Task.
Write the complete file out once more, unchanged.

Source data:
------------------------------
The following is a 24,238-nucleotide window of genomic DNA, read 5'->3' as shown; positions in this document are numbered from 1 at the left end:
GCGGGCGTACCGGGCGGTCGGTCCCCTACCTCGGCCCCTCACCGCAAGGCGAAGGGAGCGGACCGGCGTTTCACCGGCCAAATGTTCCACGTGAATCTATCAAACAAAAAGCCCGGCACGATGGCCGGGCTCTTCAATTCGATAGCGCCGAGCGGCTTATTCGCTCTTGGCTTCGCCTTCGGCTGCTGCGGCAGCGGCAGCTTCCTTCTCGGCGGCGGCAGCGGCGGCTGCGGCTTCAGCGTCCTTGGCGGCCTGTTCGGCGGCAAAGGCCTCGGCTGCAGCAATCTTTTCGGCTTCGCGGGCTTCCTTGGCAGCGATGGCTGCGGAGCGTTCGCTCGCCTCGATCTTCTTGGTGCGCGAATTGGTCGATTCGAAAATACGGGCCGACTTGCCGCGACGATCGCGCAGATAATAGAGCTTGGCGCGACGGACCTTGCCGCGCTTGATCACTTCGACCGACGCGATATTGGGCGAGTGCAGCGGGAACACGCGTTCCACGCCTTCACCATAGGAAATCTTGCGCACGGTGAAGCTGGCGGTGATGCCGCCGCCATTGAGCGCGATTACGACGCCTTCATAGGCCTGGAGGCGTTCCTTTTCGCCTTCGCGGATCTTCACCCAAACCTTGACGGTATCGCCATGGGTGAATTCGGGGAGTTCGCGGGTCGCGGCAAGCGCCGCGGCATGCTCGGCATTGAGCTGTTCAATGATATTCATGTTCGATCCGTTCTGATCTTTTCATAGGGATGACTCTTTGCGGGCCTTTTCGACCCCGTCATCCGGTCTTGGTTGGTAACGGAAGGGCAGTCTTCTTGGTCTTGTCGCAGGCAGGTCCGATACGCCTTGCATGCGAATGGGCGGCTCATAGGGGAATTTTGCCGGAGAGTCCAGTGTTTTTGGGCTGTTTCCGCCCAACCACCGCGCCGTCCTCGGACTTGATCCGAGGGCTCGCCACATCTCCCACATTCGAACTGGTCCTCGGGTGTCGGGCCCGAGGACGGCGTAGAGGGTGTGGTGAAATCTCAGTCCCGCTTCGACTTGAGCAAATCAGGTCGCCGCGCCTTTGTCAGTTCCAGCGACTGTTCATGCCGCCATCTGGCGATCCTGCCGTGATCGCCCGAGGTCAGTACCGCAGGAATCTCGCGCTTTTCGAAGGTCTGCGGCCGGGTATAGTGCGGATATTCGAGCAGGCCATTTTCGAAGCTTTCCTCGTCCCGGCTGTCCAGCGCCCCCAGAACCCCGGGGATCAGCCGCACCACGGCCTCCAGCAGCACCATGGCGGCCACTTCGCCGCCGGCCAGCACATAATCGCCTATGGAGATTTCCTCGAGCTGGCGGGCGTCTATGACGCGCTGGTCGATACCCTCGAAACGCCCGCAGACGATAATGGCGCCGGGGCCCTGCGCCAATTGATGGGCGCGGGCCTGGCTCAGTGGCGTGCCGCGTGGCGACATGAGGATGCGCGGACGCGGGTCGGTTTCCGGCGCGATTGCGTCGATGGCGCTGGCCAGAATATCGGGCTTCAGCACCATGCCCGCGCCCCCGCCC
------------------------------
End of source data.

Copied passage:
The following is a 24,238-nucleotide window of genomic DNA, read 5'->3' as shown; positions in this document are numbered from 1 at the left end:
GCGGGCGTACCGGGCGGTCGGTCCCCTACCTCGGCCCCTCACCGCAAGGCGAAGGGAGCGGACCGGCGTTTCACCGGCCAAATGTTCCACGTGAATCTATCAAACAAAAAGCCCGGCACGATGGCCGGGCTCTTCAATTCGATAGCGCCGAGCGGCTTATTCGCTCTTGGCTTCGCCTTCGGCTGCTGCGGCAGCGGCAGCTTCCTTCTCGGCGGCGGCAGCGGCGGCTGCGGCTTCAGCGTCCTTGGCGGCCTGTTCGGCGGCAAAGGCCTCGGCTGCAGCAATCTTTTCGGCTTCGCGGGCTTCCTTGGCAGCGATGGCTGCGGAGCGTTCGCTCGCCTCGATCTTCTTGGTGCGCGAATTGGTCGATTCGAAAATACGGGCCGACTTGCCGCGACGATCGCGCAGATAATAGAGCTTGGCGCGACGGACCTTGCCGCGCTTGATCACTTCGACCGACGCGATATTGGGCGAGTGCAGCGGGAACACGCGTTCCACGCCTTCACCATAGGAAATCTTGCGCACGGTGAAGCTGGCGGTGATGCCGCCGCCATTGAGCGCGATTACGACGCCTTCATAGGCCTGGAGGCGTTCCTTTTCGCCTTCGCGGATCTTCACCCAAACCTTGACGGTATCGCCATGGGTGAATTCGGGGAGTTCGCGGGTCGCGGCAAGCGCCGCGGCATGCTCGGCATTGAGCTGTTCAATGATATTCATGTTCGATCCGTTCTGATCTTTTCATAGGGATGACTCTTTGCGGGCCTTTTCGACCCCGTCATCCGGTCTTGGTTGGTAACGGAAGGGCAGTCTTCTTGGTCTTGTCGCAGGCAGGTCCGATACGCCTTGCATGCGAATGGGCGGCTCATAGGGGAATTTTGCCGGAGAGTCCAGTGTTTTTGGGCTGTTTCCGCCCAACCACCGCGCCGTCCTCGGACTTGATCCGAGGGCTCGCCACATCTCCCACATTCGAACTGGTCCTCGGGTGTCGGGCCCGAGGACGGCGTAGAGGGTGTGGTGAAATCTCAGTCCCGCTTCGACTTGAGCAAATCAGGTCGCCGCGCCTTTGTCAGTTCCAGCGACTGTTCATGCCGCCATCTGGCGATCCTGCCGTGATCGCCCGAGGTCAGTACCGCAGGAATCTCGCGCTTTTCGAAGGTCTGCGGCCGGGTATAGTGCGGATATTCGAGCAGGCCATTTTCGAAGCTTTCCTCGTCCCGGCTGTCCAGCGCCCCCAGAACCCCGGGGATCAGCCGCACCACGGCCTCCAGCAGCACCATGGCGGCCACTTCGCCGCCGGCCAGCACATAATCGCCTATGGAGATTTCCTCGAGCTGGCGGGCGTCTATGACGCGCTGGTCGATACCCTCGAAACGCCCGCAGACGATAATGGCGCCGGGGCCCTGCGCCAATTGATGGGCGCGGGCCTGGCTCAGTGGCGTGCCGCGTGGCGACATGAGGATGCGCGGACGCGGGTCGGTTTCCGGCGCGATTGCGTCGATGGCGCTGGCCAGAATATCGGGCTTCAGCACCATGCCCGCGCCCCCGCCC